How to Be an Active Bystander When You See Casual Racism

Some practical pointers:

We’ve all been there.

At a dinner party. In line at the post office. On a Zoom meeting. You can feel it coming: that awful joke your friend likes to tell about immigrants. Questions like “Don’t all lives matter?” or “Did he resist arrest?” The discomfort becomes palpable. Your gut twists. God, I hope someone says something, you think with increasing desperation. And so does everyone else.

This phenomenon, in which no one in a group of witnesses chooses to disrupt a problematic event, is called the bystander effect, said Thomas Vance, a national certified counselor and a postdoctoral psychology fellow at the New School for Social Research in New York.

“We like to think that we live in a world where people will jump in,” Dr. Vance said in an email, but “the greater the number of people present, the less likely people are to help a person in need or distress.”

“This happens because being part of a large crowd makes it so no single person has to take responsibility for an action,” he added.

This diffusion of responsibility can make well-intentioned people complicit in whatever acts of violence or discrimination they silently witness.

To avoid that silent complicity, people can learn to become active bystanders: individuals who work to create cultures that actively reject harmful or discriminatory behavior through targeted interventions.

First, let’s talk about the difference between an ally and an active bystander.

An ally is someone who “does not suffer the same oppressions” as you do but who “supports your struggle for rights and freedom,” Micki McElya, a history professor at the University of Connecticut, wrote in the Boston Review.

Absent from that definition is action. Active bystanders see something bad happen and make discreet choices to respond to the concerning behavior, said Monica Reyna, a violence prevention educator at the Advocates, a nonprofit in rural Idaho. That can take many forms, such as recording suspected police brutality or challenging everyday microaggressions like dinner-table racism. It can be leaning into humor to unpack “compliments” — for example, your boss describes a Black colleague as “articulate,” the subtext being that this is somehow exceptional — or educating friends about the problematic origins of commonplace expressions.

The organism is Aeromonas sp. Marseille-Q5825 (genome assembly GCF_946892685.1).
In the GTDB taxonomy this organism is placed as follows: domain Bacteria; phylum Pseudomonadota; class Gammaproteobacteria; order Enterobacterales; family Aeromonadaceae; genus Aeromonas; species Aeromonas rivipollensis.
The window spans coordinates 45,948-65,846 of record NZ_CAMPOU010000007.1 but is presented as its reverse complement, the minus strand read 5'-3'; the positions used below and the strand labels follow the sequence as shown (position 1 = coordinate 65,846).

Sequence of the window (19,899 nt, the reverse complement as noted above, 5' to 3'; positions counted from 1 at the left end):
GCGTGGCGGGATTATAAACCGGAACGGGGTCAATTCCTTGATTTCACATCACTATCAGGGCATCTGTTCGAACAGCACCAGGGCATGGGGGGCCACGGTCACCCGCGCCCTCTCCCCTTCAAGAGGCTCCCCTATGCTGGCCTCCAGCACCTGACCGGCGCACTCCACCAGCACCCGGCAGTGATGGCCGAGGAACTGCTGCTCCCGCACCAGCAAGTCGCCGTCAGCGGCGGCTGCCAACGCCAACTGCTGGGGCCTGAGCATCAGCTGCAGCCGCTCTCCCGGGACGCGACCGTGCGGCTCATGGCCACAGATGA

To beat the bystander effect, we have to retrain our brains and establish new patterns of behavior. Fortunately, there’s no shortage of ways to do this.

“We began to categorize all of the anti-bias actions that could be taken,” said Derald Wing Sue, a professor at Columbia who studies the psychology of racism and antiracism and has written extensively about microaggression theory. “There were literally thousands of them.”

One of the most effective tactics, Dr. Sue said, is what he calls the art of the comeback.

“A person will say to me, ‘You speak excellent English,’ and I will say, ‘You do, too, John!’” said Dr. Sue, who is Chinese-American. “The ‘compliment’ has a hidden communication to me that I’m a perpetual alien in my own country, I’m not a true American.” He said that “by simply reversing it, it may have a humorous or sarcastic impact” that reveals the comment’s underlying meaning.

Dorothy J. Edwards, president and founder of Alteristic, a nonprofit consultancy that provides bystander training, focuses on “the three D’s”: direct, distract and delegate.